What Does a Scientist Look Like?
While pursuing a Ph.D. in neuroscience at UC Berkeley, Christine Liu is also busy several side projects. By day, she works in a laboratory studying the neural circuits that relate to nicotine reward and aversion. Outside of the lab, she makes time for art and advocacy.
She’s the cofounder of Two Photon Art, an online shop that features treasures such as phylogenetic hoop earrings and holographic mitochondria stickers. This year, she also launched The STEM Squad, an online community and e-commerce website for STEM professionals.
Blending Science and the Arts
Art provides balance to her demanding career. It helps her unwind after a long day at the lab so she can come back refreshed and ready for more science the next day.
“With all the failures, and all the long-term projects, and all of the controls and variables and how rigorous you have to be in science, art really provides an outlet for me, where I have complete freedom,” Liu says. “I still feel like I'm creating something new, which is at the very center of why I'm a scientist and an artist. I've always been drawn to the fact that I can dedicate my life to creating something, whether it's knowledge or an image that has previously never existed.”
Science and the arts aren’t often associated together, and Liu has faced criticism from people who perceive art as a distraction. Once at a conference, a principal investigator (PI) commented to her boss that Liu’s artistic endeavors were a waste of time. Fortunately, her boss defended her and explained that all that matters is her performance in the lab. Furthermore, her PI elaborated, Liu’s art has helped create unique opportunities for herself and other scientists.
The STEM Squad is a bit like Etsy for scientists. It’s an online platform where people can sell their art on clothing. In both of her projects, there’s an underlying theme of advocating for diversity in STEM careers. Liu collects money from her websites’ sales and redistributes it in the form of awards and grants. The awards are small -- $100 – but they recognize people who are working to make STEM careers more inclusive.
“I really don't think there's enough recognition for the people who do this work,” Liu says. She adds, “And the people who do this work tend to be marginalized themselves.”
How to Find an Inclusive Workplace
Liu offers two bits of advice for job seekers who are looking for an inclusive workplace.
First, look for institutions where the academics are already outspoken. Seek academics who can be out of the closet, bring up difficult topics, and not have their career be in jeopardy if they are voicing their concerns about important issues. “If inclusion is really important for somebody, making sure that the people who are there can express themselves is a huge green flag,” according to Liu.
Second, reach out to allies at the institution you’re considering and ask them candid questions. Don’t be afraid to reach out to strangers on social media. Liu suggests sending a DM on social media to current employees to ask whether they feel their workplace is truly inclusive. She suggests reaching out on social media, even if you don’t have any common connections. While people might ignore an unsolicited email from someone they don’t know, social media is a good place to connect with like-minded people.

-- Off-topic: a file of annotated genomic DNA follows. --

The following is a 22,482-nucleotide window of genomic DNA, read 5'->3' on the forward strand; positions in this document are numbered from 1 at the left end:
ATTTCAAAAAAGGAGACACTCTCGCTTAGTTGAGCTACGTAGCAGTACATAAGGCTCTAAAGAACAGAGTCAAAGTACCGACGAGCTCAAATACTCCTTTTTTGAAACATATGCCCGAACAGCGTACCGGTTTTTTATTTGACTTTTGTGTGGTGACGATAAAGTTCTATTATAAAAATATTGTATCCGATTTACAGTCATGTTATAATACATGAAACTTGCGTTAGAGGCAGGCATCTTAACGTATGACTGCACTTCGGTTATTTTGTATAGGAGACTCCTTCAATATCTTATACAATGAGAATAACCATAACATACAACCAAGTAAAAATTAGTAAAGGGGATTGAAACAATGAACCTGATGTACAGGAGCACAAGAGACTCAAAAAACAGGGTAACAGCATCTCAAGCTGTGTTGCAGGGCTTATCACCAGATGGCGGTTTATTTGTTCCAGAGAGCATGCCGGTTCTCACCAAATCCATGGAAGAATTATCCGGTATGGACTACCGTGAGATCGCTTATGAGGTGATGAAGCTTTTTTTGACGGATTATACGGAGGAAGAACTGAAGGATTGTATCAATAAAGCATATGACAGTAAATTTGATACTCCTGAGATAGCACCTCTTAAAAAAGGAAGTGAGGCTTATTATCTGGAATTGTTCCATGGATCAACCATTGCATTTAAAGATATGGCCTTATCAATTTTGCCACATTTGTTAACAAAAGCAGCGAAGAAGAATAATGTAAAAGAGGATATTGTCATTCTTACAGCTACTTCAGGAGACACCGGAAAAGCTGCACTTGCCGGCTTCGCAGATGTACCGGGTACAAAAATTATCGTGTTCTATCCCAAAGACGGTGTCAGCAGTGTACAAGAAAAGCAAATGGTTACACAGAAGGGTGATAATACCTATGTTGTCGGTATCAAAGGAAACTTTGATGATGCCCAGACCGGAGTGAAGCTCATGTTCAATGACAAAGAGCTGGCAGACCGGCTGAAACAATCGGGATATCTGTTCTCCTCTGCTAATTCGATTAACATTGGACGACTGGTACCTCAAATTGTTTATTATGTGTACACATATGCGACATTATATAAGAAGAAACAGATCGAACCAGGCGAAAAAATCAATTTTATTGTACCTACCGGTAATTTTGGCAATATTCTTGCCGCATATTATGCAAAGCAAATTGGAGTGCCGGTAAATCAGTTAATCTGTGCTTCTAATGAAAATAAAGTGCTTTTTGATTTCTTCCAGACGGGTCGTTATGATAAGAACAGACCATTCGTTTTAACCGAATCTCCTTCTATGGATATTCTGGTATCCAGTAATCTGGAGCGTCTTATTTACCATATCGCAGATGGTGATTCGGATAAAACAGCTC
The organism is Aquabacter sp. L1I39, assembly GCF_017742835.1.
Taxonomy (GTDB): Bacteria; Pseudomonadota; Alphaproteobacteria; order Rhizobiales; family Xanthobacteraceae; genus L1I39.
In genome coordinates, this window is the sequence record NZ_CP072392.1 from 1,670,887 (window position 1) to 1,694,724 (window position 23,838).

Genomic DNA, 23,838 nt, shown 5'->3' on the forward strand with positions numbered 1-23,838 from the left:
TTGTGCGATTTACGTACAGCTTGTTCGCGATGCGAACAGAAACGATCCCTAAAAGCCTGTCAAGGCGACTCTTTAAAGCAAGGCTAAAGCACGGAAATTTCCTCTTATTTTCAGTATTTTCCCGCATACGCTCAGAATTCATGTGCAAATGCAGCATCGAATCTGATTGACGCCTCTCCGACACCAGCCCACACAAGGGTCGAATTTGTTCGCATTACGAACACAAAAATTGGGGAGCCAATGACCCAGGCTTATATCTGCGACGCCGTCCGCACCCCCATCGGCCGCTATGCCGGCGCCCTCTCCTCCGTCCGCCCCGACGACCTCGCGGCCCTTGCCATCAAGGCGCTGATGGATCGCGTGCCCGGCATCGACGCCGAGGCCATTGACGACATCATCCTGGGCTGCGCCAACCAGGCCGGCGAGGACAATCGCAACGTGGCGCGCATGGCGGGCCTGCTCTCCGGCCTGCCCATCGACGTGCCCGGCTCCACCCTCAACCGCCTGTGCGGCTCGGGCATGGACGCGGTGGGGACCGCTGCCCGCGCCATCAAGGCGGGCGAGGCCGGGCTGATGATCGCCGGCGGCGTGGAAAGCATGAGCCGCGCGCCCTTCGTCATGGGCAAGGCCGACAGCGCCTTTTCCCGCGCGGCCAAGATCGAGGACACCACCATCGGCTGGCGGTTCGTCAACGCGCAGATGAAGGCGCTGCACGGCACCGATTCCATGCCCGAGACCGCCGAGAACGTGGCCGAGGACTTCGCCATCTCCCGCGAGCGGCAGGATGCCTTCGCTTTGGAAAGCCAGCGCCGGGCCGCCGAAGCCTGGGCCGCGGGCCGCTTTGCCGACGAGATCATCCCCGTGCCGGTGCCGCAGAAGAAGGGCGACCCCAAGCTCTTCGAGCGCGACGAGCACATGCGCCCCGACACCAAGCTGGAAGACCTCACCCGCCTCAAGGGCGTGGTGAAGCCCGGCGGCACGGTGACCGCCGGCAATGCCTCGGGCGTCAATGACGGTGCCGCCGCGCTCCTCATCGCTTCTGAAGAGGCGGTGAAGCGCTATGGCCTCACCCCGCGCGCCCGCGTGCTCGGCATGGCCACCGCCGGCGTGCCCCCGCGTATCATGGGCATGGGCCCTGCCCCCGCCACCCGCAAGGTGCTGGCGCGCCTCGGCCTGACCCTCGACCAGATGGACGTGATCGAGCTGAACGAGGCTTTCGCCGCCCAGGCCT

“I think it's a little bit different than email,” she says. “If you're on Twitter, you’re more open to being contacted.”
What Does a Scientist Look Like?
The STEM Squad started as a group direct message (DM) between a group of scientists on Instagram.
“I was so inspired by all these women doing science and wearing red lipstick, and just embracing their full feminine identity,” Liu says. “I think society has kind of set up this stereotype that women in science are different from women in the rest of society.”
When she started school in her cohort of mostly men, she toned down her appearance so that she could blend in with the crowd. At first, she wasn’t aware of what she now recognizes as her own internalized misogyny and preconceived ideas about what a scientist looks like. She was used to hearing comments about women’s appearances that implied that femininity and science conflict with each other. It was common to hear negative comments about women’s makeup and clothing that implied that beauty was frivolous, and not “serious” enough for science. This dichotomy bothered her.
She explains, “That's never something that we hear about men—how they dress, how they present themselves, and whether that connects to their professionalism and their capability to do science. And so subconsciously, I toned down my femininity, as a result of sexual harassment and unwanted comments.”
When she asked other women about it, she found that many of them also downplayed their femininity at work. By connecting with other women scientists on social media, she felt empowered to rethink her own biases about appearances.
“I saw it as a very poignant and active resistance for women to show up in full makeup, wearing whatever they wanted to wear, with their hair done, because they did not let this culture overcome their desire to express their femininity.”
Through her discussions with other scientists online, she gained appreciation for people expressing their full identities at work. If straight cis-gendered women were afraid to feel lipstick at work, she wondered, more marginalized groups of people in science must be also be suppressing parts of their identities for the sake of perceived professionalism.
“Representation is extremely important,” she says. “So, one of my goals with The STEM Squad and Two Photon has been to amplify the representation of people from different backgrounds, because I know this does make a big difference, even just to a fellow scientist scrolling on the internet.”